Archive for August, 2010

“…that the entire range of living matter on Earth, from whales to viruses, and from oaks to algae, could be regarded as constituting a single living entity…”

August 3, 2010

Ah, the island life! Every time I slap a mosquito on my neck, I check behind my ears; thankfully, the gills have not yet sprouted. So I strap on a snorkel to dive into the shallow Java Sea, whether to check the flow of a new feeding pipe, trawl the sandy banks for traces of degradation, or merely mingle with eels and urchins. In the afternoons I read books from Alain’s shelf while guiltily gulping bottled water and smoking kretek.

On the way to the island, Sofjan – a zealous, jealous entrepreneur – quizzed me: “You are against farmed salmon? How about GMOs? Are you from Greenpeace?” I tried to answer dispassionately. After dinner that evening, I peeled a salak contemplatively. One of the workers piped up: “I saw organic salak for sale in Jakarta.” Sofjan laughed uproariously, pointing at me. “Organic? This one knows organic – and he’s willing to pay for it!” I ignored this comment, not wishing to delve into the connections between pesticide use and farmworker health, the hidden (and artificially low) costs of food, or my own reservations about Big Organic. Finding my conventionally-grown fruit slightly damaged, I cut away the bruised quarter and ate the rest. This caught Sofjan’s eye. “Ah,” he said, smiling. “I would have just thrown it out.”

Fega Marikultura produces about 400 metric tons of barramundi fillets per year. For Sofjan’s 80th birthday (in four years), he wants 30,000 tons. For reference, 30,000 metric tons is just slightly higher than the global barramundi harvest in 2004. (This figure, I should mention, comes from a report that Alain discredits entirely. In fact, he has penned a three-page defense of Pulau Jukung’s sustainability in response to Seafood Watch’s scathing 2006 report.) After three days here, I am inclined to agree with much of what he says – but with plans to grow 7500% over the next four years, the innocent effects of effluent cannot continue unchecked. And it still takes 1.5 kg of fish feed to grow 1 kg of barramundi fillet, a net protein loss – except that every kilogram of barramundi fillet also yields another kilo of guts, bones, and scales. So the protein recycles, just as Jukung’s channelized current recycles fish feces into the surrounding reef.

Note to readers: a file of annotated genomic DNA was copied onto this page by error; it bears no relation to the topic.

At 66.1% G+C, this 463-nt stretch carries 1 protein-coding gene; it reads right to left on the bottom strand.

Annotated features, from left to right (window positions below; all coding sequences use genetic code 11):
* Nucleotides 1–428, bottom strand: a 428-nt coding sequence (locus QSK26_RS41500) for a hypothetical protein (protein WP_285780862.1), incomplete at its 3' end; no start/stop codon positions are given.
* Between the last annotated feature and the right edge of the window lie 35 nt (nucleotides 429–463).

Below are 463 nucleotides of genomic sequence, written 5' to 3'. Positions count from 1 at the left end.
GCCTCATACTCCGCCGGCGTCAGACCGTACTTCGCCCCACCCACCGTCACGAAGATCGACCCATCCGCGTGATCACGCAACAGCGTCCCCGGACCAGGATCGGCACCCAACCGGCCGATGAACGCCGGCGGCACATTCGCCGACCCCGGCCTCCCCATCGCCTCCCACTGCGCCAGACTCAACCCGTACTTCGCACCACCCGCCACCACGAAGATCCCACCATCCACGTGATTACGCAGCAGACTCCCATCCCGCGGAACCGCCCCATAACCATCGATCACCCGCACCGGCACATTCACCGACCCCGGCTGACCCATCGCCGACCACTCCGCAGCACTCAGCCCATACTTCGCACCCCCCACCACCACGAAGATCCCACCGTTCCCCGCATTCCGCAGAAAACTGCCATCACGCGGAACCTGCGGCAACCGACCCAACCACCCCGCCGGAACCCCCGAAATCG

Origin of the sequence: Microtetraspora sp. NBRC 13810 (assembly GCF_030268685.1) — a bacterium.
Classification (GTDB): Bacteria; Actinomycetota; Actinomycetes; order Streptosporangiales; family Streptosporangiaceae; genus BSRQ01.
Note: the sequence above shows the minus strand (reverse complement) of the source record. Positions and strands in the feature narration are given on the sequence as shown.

Or so Alain claims. Of course, it would take time and sophisticated equipment to properly monitor the balance of nutrients in such a complex and delicate ecosystem. But to be fair, Sofjan inherited a mortally wounded reef when he set up twenty years ago: scarred by fishing with dynamite and cyanide, castrated by hungry hands snatching at brilliant fins for aquarium pets. So perhaps “pristine” in my previous post was an overstatement. Nevertheless, the reef appears to be recovering. This is no barren wasteland of coral corpses. Deep lilac brains and vibrant lime mushrooms lurk beneath the surface; parrotfish and angelfish still dart amongst blue starfish and giant clams. And yet this afternoon, from the porch of my bungalow, I spied a strange orange snorkel jutting up between the shallow waves like a sore sea cucumber…

“The real problem,” as Alain is fond of saying, “is too many people.” As usual, I am inclined to agree.

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Pulau Jukung

August 1, 2010

Arrived last night after dinner. Of course, I forgot my camera in Jakarta. With luck it will arrive sometime next week. In the meantime, a cursory inventory of my surroundings, equal parts Willy Wonka’s Ichthyoid Factory and Jurassic Park, complete with:

An archipelagic current that baffles motorboats and dislodges anchors. Stories of a pristine coral reef just offshore. Biawak  prowling the sewers and fighting underneath our bungalows. Constant sorting and re-sorting of barramundi to discourage cannibalism. A simple, elegant food chain from algae to fish. And a healthy helping of hermaphroditism.

I’m still getting my bearings. More, much more, to come.